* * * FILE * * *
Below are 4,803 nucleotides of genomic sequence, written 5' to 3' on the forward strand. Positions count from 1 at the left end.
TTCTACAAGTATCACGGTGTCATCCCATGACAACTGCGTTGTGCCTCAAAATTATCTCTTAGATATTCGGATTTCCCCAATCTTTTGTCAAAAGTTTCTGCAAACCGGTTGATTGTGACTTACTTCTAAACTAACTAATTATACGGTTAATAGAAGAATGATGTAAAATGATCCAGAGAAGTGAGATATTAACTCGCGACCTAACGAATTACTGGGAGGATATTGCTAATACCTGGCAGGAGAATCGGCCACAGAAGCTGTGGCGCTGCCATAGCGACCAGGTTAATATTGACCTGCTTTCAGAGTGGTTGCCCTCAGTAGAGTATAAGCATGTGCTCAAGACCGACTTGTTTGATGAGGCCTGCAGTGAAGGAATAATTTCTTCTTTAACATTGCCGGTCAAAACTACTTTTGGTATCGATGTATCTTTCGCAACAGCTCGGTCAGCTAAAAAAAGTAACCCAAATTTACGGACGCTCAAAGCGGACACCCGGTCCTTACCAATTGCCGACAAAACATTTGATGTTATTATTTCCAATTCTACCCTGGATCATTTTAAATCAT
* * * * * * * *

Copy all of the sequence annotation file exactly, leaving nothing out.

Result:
Below are 4,803 nucleotides of genomic sequence, written 5' to 3' on the forward strand. Positions count from 1 at the left end.
TTCTACAAGTATCACGGTGTCATCCCATGACAACTGCGTTGTGCCTCAAAATTATCTCTTAGATATTCGGATTTCCCCAATCTTTTGTCAAAAGTTTCTGCAAACCGGTTGATTGTGACTTACTTCTAAACTAACTAATTATACGGTTAATAGAAGAATGATGTAAAATGATCCAGAGAAGTGAGATATTAACTCGCGACCTAACGAATTACTGGGAGGATATTGCTAATACCTGGCAGGAGAATCGGCCACAGAAGCTGTGGCGCTGCCATAGCGACCAGGTTAATATTGACCTGCTTTCAGAGTGGTTGCCCTCAGTAGAGTATAAGCATGTGCTCAAGACCGACTTGTTTGATGAGGCCTGCAGTGAAGGAATAATTTCTTCTTTAACATTGCCGGTCAAAACTACTTTTGGTATCGATGTATCTTTCGCAACAGCTCGGTCAGCTAAAAAAAGTAACCCAAATTTACGGACGCTCAAAGCGGACACCCGGTCCTTACCAATTGCCGACAAAACATTTGATGTTATTATTTCCAATTCTACCCTGGATCATTTTAAATCAT